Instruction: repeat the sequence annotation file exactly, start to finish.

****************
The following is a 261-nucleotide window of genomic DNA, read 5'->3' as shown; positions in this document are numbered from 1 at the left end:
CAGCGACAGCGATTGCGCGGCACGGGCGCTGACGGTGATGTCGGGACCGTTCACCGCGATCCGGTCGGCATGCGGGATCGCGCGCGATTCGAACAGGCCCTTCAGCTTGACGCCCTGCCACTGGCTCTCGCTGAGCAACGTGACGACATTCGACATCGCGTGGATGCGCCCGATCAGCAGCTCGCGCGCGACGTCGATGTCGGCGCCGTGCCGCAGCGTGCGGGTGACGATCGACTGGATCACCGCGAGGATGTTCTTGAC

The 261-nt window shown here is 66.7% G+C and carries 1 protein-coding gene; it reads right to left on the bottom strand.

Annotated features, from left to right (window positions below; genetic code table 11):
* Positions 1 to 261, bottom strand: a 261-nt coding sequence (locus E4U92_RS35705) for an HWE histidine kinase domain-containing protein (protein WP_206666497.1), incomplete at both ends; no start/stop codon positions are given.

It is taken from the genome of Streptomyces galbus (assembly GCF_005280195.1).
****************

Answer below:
The following is a 261-nucleotide window of genomic DNA, read 5'->3' as shown; positions in this document are numbered from 1 at the left end:
CAGCGACAGCGATTGCGCGGCACGGGCGCTGACGGTGATGTCGGGACCGTTCACCGCGATCCGGTCGGCATGCGGGATCGCGCGCGATTCGAACAGGCCCTTCAGCTTGACGCCCTGCCACTGGCTCTCGCTGAGCAACGTGACGACATTCGACATCGCGTGGATGCGCCCGATCAGCAGCTCGCGCGCGACGTCGATGTCGGCGCCGTGCCGCAGCGTGCGGGTGACGATCGACTGGATCACCGCGAGGATGTTCTTGAC

The 261-nt window shown here is 66.7% G+C and carries 1 protein-coding gene; it reads right to left on the bottom strand.

Annotated features, from left to right (window positions below; genetic code table 11):
* Positions 1 to 261, bottom strand: a 261-nt coding sequence (locus E4U92_RS35705) for an HWE histidine kinase domain-containing protein (protein WP_206666497.1), incomplete at both ends; no start/stop codon positions are given.

It is taken from the genome of Streptomyces galbus (assembly GCF_005280195.1).